JFK assassination 50 years on: 10 other shocking political killings


As we mark fifty years since the death of President John F Kennedy, we look back at 10 other political assassinations that shocked the world

Today marks fifty years since President John F Kennedy was assassinated. His death was one of the defining moments in history and sent shockwaves around the world. Here are 10 other political assassinations…

JFK assassination 50 years on 10 other shocking political killings

Spencer Perceval


Tory MP: Spencer Perceval
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Tory MP Perceval served as Chancellor and Leader of the House of Commons before becoming First Lord of the Treasury (the post now known as Prime Minister) in 1809.

He led the country at a difficult time, with the Industrial Revolution and Napoleonic Wars in full swing.

However, his administration, and his life, came to a dramatic end when he was shot dead in the lobby of the House of Commons on May 11, 1812.

Appropriately, his last words were: “Oh, I have been murdered.”

His killer was John Bellingham, a merchant who had incurred business debts in Russia.

Bellingham had sought compensation from the government for his losses, but was refused – and so set out to get his revenge.

He was later convicted and hung for Perceval’s murder.

To this day, Perceval remains the only British Prime Minister to have been assassinated.


Abraham Lincoln


FILE PHOTO: Movie Release: Lincoln
President: Abraham Lincoln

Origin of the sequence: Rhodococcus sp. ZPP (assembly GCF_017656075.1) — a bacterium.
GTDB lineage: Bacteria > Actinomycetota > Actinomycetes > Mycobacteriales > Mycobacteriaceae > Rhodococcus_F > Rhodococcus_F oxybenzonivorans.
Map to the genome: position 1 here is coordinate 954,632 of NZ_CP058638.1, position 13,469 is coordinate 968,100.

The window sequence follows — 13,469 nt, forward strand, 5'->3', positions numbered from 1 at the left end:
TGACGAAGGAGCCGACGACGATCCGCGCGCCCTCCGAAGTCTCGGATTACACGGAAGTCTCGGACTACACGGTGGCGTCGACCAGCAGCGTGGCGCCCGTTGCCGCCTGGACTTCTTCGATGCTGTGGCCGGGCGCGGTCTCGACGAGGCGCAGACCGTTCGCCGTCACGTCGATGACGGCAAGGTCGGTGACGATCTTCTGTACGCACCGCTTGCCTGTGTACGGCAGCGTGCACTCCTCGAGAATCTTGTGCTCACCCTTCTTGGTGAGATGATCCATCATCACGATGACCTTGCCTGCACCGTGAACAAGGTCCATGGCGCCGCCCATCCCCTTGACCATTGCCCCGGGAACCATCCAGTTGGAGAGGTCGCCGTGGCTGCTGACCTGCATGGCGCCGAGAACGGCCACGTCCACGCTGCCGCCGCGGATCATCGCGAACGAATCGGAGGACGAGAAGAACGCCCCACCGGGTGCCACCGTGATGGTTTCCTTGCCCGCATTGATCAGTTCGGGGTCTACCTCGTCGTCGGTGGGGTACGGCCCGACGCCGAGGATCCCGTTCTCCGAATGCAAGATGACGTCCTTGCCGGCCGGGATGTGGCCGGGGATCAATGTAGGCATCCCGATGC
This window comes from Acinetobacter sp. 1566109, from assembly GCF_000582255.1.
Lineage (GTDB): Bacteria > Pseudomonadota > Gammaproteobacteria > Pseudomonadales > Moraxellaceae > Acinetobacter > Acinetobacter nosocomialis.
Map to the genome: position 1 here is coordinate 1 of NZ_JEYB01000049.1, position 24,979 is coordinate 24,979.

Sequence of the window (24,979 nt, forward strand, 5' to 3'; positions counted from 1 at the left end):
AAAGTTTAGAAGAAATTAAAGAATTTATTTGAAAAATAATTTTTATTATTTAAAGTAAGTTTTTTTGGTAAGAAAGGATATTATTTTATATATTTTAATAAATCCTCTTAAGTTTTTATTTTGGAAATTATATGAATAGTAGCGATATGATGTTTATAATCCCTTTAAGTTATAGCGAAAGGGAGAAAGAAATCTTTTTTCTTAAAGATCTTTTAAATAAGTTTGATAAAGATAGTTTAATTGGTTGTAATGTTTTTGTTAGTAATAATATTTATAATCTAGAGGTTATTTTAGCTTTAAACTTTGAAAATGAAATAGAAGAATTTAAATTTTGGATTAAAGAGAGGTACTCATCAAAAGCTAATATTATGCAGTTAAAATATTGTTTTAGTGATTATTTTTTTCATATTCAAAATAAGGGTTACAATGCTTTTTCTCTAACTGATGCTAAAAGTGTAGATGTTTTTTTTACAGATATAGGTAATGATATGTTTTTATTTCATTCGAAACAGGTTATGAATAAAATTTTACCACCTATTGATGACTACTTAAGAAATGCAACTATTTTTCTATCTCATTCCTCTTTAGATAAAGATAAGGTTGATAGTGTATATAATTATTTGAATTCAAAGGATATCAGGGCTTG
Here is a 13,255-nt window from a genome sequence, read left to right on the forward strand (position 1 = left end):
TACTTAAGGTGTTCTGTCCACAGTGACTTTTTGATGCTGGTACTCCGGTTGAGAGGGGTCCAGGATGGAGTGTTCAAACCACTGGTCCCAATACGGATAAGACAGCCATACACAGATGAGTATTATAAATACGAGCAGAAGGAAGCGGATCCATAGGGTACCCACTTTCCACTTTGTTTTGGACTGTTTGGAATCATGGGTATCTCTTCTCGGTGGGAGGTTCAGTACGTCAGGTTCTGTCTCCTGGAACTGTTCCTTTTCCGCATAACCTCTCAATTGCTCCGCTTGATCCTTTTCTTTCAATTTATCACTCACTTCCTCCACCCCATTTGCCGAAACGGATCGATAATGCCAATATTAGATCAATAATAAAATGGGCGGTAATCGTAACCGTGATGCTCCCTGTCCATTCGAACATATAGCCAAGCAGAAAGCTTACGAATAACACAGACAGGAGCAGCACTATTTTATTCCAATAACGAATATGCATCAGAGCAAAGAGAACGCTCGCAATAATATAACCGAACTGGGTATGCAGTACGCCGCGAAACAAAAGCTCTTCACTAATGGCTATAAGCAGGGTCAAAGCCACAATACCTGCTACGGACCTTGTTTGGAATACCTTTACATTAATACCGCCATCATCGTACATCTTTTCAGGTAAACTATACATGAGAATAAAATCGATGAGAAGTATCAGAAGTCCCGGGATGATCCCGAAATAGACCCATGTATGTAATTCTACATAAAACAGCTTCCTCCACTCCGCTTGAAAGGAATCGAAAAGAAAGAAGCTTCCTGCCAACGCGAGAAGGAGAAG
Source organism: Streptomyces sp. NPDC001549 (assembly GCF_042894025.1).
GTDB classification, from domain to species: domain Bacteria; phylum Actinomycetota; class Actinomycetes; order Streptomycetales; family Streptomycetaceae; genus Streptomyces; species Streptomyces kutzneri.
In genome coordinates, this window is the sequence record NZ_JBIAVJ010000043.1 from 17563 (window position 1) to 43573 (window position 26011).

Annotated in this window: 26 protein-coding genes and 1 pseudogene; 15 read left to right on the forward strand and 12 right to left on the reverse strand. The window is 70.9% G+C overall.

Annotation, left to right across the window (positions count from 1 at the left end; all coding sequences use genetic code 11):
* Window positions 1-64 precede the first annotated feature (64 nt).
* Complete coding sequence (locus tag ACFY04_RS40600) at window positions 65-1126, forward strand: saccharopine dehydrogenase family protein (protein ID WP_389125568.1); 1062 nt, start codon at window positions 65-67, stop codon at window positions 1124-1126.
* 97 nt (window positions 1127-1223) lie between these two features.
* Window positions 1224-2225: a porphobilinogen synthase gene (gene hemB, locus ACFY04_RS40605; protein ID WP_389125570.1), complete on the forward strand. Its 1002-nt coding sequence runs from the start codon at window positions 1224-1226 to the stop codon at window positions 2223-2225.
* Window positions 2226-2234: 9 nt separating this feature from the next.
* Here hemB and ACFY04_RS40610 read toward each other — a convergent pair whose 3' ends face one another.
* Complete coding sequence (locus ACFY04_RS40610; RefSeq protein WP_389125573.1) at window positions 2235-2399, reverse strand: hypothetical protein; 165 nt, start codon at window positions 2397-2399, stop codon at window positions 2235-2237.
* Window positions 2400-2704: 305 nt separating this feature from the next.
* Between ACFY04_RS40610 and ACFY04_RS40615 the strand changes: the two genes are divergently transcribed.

Lincoln was the 16th president of the United States, a man whose presidency was dominated by the American Civil War.

He ran for office on an anti-slavery ticket, a move which  prompted seven southern states to leave the Union and form the Confederate States of America, also known as the Confederacy.

War broke out in April 1861 and by the time the conflict finished more than four years later, 600,000 Americans had died.

Lincoln was gunned down on April 14, 1865, five days after the war ended.

He had been attending a performance at Ford’s Theatre in Washington DC.

Lincoln died in hospital a day after he was shot.

His assassin, John Wilkes Booth, was a strong supporter of the Confederacy


Archduke Franz Ferdinand


Archduke Of Austria
Archduke: Franz Ferdinand
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Franz Ferdinand was heir to the throne of Austria-Hungary.

On June 28, 1914, the Archduke visited Sarajevo in Bosnia, which, six years earlier, had been annexed from Serbia by Austria-Hungary.

The purpose of his trip, which he undertook with his wife Sophie, was to inspect the army.

After learning of his visit, a group of seven young Bosnian Serbs planned to assassinate Franz Ferdinand as he drove along the main road in Sarajevo, the Appel Quay.

One of them threw a bomb at the Archduke’s car but he missed and was arrested.

Franz Ferdinand escaped unhurt and decided to abandon the visit.

On the way home however, the driver took a wrong turn and stopped in front of Gavrilo Princip, one of the conspirators, who was also on his way home thinking he had failed.

Princip pulled out a gun and shot at Franz Ferdinand, hitting him in the jugular vein.

He also shot and killed Sophie.

The Archduke bled to death and his assassination set off the chain of events that led to the First World War.


Tsar Nicholas II


The Tsar Nicholas II of Russia 1868-1918
Tsar: Nikolai Aleksandrovich Romanov
getty images

 Nikolai Aleksandrovich Romanov, better known as Tsar Nicholas II, was the last tsar of Russia.